Lesson 7 of 6
In Progress

Module 8: Importance of Turbidity Testing and Monitoring

June 3, 2021

[vc_row][vc_column][vc_single_image image=”910″ img_size=”full” alignment=”center”][vc_column_text]Environmental dredging is defined as: “the removal of contaminated sediments from a water body for purposes of sediment remediation” (USACE). While there are several approaches to dealing with contaminated sediment, dredging is frequently the cleanup method of choice for projects under the Comprehensive Environmental Response, Compensation, and Liability Act (CERCLA), also known as the “Superfund” program.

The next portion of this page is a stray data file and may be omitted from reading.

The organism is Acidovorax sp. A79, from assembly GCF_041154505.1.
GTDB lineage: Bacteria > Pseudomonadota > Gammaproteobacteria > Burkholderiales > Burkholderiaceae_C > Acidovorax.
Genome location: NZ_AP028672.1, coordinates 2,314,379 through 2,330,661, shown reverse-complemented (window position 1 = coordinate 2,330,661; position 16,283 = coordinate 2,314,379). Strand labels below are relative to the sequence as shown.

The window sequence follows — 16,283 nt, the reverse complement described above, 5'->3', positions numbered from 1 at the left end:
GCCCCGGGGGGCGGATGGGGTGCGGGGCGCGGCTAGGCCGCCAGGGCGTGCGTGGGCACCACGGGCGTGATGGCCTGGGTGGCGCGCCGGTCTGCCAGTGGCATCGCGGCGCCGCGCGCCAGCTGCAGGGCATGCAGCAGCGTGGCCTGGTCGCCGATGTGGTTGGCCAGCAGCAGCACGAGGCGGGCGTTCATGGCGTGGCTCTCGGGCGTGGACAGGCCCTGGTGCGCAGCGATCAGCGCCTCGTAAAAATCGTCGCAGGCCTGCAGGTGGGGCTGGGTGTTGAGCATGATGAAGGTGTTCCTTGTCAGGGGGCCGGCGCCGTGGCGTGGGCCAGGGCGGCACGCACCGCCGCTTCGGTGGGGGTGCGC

As no two projects are identical, the specific environmental limits set for a dredging project will vary. Several influencing factors include location, sediment composition, acting regulatory agencies, and environmental laws. To assist with this effort, the U.S. Army Corps of Engineers (USACE) has generated a comprehensive set of guidelines to evaluate environmental dredging as a solution for sediment remediation projects. While the EPA’s remediation guide addresses all possible steps and alternatives for dealing with contaminated sediment, the USACE’s guide focuses specifically on the dredging component.[/vc_column_text][/vc_column][/vc_row]